Turrican is somewhat unique for me in I didn’t play the game until long after listening to the soundtrack. When I first heard the music in 1999, it was difficult to get a copy of the games – it was much easier to get the soundtrack! In fact, I didn’t get a chance to play the game until I found the (rather mediocre) Genesis port. So when I first heard Chris Huelsbeck’s music, I thought “Wow, this is really cool! I wonder what’s happening…” Due to the long, variated nature of the music, as well as images I had found, it was easy to use my imagination to conjure images of space marines and alien battles. One of my favorite pieces from the series is the Turrican “Title Theme” is a heavy metal mix arranged by Charles-Henri Avelange (formerly of KMA Production), a French film and TV composer living in Seattle.
“Turrican Intro Heavy Metal Remix” is absolutely breathtaking, a real tribute to the soul of the original. It opens with a thunderstorm and the disturbing, grating voice that welcomes us to the hell that isTurrican (“Another day, another try, but just remember: shoot or die!”). Guitar riffs rise from the storm, a low rumble across the battlefield that occasionally break out in roars and squeals. Ever-present is the piano, desperately ticking away, letting us know to hurry, that time is of the essence. The guitars here also seem to be made of light, piercing the dark storm like laser blasts and electric sparks (I can only imagine how this would look when performed on stage with a light show). Avelange gives his own touch to the instruments, putting soul into each note, such as the riffs at 2:38 and the standout guitars for the final ascent of the nightmare tower at 3:36. I can’t help but feel this is how the piece would sound if it had been composed using a heavy-duty. Right now, this is the absolute best Turrican title arrange I have heard.
Another of my favorite renditions is the “Turrican 3D Theme” by Baran Yasar (Fearlord) of the Turkish rock band RevelatioN. It is a straight-up metal mix, missing the piano that dominated the original (and Avelange’s piece). Yasar opens the theme with an explosion of guitar, those key opening notes a perfect harmony. Next, drums are added (the drumkit leaves a little to be desired) with the guitar left as a background chugging growl that will reside through the rest of the piece and rise above for the main melody. The melody is added 30 seconds in, a heroic leap out of the smoke and flames. This is the first main segment of the melody (A), which appears again at 1:07, 3:00, and 3:56 and is the most memorable section of the melody, based on a core of three notes. Next, we are introduced to the second section (B), which rolls along with little range save a rising leap at the end. It stands in contrast to A, providing a ground level to drop back into. Next we have a return to A (1:07) with a new downward-running section at 1:18. This is followed by more new material at 1:29, where the piece gains synth-string highlights, a dynamic that takes us through some of the platforming Turrican contains. The guitar then rises in intensity (1:55), driving its way upward and forward to a string solo at 2:17. At 2:38, the guitar and drums pick up intensity, shredding back down to the main melody (AB). In the final segment, piano is added for a mysterious step-like rise – probably referring to the giant tower in the distance, at the top of which the source of all nightmares resides… The main melody reprises at the end for a heroic ending. This is overall a very dramatic, action-packed piece, and it’s great to hear it fully realized with guitars.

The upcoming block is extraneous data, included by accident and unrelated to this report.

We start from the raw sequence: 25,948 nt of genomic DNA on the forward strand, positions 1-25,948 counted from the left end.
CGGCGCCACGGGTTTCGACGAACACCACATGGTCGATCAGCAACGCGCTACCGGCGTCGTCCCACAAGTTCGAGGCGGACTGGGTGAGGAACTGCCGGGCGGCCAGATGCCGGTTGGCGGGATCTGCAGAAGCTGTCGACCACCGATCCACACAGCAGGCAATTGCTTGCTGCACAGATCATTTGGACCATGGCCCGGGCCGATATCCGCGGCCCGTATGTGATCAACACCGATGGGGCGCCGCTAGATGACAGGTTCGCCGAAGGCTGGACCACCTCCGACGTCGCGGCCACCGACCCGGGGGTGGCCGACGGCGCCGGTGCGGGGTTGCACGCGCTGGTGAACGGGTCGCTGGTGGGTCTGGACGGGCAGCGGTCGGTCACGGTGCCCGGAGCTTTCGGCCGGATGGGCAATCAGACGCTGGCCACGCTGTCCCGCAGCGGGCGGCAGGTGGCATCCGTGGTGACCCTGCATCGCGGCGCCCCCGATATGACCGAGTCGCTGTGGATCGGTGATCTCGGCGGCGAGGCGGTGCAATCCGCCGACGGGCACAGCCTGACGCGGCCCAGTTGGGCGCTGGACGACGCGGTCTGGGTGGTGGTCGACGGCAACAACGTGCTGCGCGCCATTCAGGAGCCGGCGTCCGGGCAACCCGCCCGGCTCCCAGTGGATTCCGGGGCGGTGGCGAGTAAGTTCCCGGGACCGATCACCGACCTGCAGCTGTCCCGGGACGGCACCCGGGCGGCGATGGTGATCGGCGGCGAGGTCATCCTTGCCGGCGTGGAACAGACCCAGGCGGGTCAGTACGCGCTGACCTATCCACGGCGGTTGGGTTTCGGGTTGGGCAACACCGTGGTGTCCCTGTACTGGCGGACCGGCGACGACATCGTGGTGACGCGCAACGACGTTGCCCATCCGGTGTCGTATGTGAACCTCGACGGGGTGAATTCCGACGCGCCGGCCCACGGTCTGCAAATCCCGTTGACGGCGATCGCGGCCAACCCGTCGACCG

All these mixes and more can be found on Turrican SETA’s soundbase (they’ve also got Turrican Evolution, a collection of the original Amiga music). Turrican SETA is the leading fansite for information on the series. You can also check out a synth mix as part of a HUGE medley done by Mr. Huelsbeck himself on the Turrican Original Soundtrack, which is available from iTunes. Turrican forever!